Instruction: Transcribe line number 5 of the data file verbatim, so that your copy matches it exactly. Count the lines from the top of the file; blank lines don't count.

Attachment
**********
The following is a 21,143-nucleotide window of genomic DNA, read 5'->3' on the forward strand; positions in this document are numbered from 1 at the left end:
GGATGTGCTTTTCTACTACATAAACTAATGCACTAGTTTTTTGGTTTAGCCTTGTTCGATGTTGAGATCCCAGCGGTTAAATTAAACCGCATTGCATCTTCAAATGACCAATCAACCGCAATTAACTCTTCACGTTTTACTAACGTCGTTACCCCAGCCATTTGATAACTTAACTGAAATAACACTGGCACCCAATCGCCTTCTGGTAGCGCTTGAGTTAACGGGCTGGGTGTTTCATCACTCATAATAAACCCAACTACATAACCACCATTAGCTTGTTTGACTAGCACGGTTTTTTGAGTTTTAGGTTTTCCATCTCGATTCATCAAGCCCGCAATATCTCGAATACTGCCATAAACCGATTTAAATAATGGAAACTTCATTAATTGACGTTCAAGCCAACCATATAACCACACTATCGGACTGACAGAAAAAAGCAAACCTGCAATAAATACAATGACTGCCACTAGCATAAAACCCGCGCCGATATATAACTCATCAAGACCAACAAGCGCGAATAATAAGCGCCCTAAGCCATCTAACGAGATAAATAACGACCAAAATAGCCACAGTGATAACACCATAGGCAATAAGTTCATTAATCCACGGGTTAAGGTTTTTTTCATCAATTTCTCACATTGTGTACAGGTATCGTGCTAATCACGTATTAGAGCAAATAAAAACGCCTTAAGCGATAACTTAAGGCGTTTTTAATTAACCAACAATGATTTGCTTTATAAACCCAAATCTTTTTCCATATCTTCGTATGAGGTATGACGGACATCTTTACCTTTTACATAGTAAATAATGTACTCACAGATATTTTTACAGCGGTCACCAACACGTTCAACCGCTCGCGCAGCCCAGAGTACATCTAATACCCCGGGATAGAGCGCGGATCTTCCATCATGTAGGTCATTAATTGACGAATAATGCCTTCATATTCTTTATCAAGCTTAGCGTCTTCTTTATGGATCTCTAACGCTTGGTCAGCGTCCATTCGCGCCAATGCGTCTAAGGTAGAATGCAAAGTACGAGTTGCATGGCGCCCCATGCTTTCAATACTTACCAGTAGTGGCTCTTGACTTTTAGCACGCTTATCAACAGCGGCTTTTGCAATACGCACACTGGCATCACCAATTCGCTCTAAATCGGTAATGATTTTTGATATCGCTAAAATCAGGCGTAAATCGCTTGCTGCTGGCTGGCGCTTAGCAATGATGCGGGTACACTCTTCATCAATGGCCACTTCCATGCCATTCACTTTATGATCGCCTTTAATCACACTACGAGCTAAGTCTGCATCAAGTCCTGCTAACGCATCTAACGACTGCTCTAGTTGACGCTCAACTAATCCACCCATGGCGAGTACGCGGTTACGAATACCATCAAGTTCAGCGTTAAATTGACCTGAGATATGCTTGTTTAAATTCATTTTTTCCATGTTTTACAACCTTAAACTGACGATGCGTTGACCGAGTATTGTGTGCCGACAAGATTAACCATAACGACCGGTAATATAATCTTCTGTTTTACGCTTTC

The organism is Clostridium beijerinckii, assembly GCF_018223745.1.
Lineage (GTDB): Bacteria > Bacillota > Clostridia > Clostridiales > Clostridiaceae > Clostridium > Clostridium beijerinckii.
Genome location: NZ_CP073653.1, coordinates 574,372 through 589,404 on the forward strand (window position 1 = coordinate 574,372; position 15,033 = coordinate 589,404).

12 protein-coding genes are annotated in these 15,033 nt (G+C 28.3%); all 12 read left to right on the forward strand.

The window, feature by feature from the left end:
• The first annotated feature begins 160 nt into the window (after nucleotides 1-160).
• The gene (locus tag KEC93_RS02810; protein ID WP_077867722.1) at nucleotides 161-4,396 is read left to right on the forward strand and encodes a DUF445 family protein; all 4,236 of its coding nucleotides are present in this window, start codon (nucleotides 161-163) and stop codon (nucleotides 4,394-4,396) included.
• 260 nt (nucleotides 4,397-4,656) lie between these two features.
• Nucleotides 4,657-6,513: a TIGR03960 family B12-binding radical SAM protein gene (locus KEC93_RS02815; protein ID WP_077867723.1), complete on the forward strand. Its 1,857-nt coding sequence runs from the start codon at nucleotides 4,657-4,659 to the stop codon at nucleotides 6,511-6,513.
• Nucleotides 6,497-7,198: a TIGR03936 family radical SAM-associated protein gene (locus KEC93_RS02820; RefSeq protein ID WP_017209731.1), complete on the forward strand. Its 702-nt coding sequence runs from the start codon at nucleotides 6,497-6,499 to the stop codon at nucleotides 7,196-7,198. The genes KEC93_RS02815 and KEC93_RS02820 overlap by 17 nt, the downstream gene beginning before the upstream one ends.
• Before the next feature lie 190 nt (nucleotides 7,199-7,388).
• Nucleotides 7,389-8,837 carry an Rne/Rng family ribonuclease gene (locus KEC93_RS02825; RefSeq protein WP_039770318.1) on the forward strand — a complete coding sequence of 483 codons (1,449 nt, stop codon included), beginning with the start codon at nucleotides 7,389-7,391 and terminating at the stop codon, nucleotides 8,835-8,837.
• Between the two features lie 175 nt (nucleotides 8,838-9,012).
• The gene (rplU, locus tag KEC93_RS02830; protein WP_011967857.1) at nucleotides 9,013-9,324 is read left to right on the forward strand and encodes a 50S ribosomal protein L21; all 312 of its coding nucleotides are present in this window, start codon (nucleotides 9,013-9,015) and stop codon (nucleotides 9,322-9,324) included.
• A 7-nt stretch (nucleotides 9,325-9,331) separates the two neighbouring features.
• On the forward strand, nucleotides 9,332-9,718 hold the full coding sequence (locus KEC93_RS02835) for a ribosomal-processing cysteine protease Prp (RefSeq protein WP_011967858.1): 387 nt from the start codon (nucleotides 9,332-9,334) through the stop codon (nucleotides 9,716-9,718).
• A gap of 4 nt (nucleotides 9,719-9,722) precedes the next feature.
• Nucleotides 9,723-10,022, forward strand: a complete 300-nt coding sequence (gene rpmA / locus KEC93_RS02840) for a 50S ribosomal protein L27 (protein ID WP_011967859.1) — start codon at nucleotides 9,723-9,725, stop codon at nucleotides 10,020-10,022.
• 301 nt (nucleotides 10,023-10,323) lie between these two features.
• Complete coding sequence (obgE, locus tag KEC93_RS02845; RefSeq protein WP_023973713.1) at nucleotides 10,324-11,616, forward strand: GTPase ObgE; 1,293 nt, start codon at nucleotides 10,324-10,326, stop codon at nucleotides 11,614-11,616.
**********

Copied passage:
Genome location: NZ_CP073653.1, coordinates 574,372 through 589,404 on the forward strand (window position 1 = coordinate 574,372; position 15,033 = coordinate 589,404).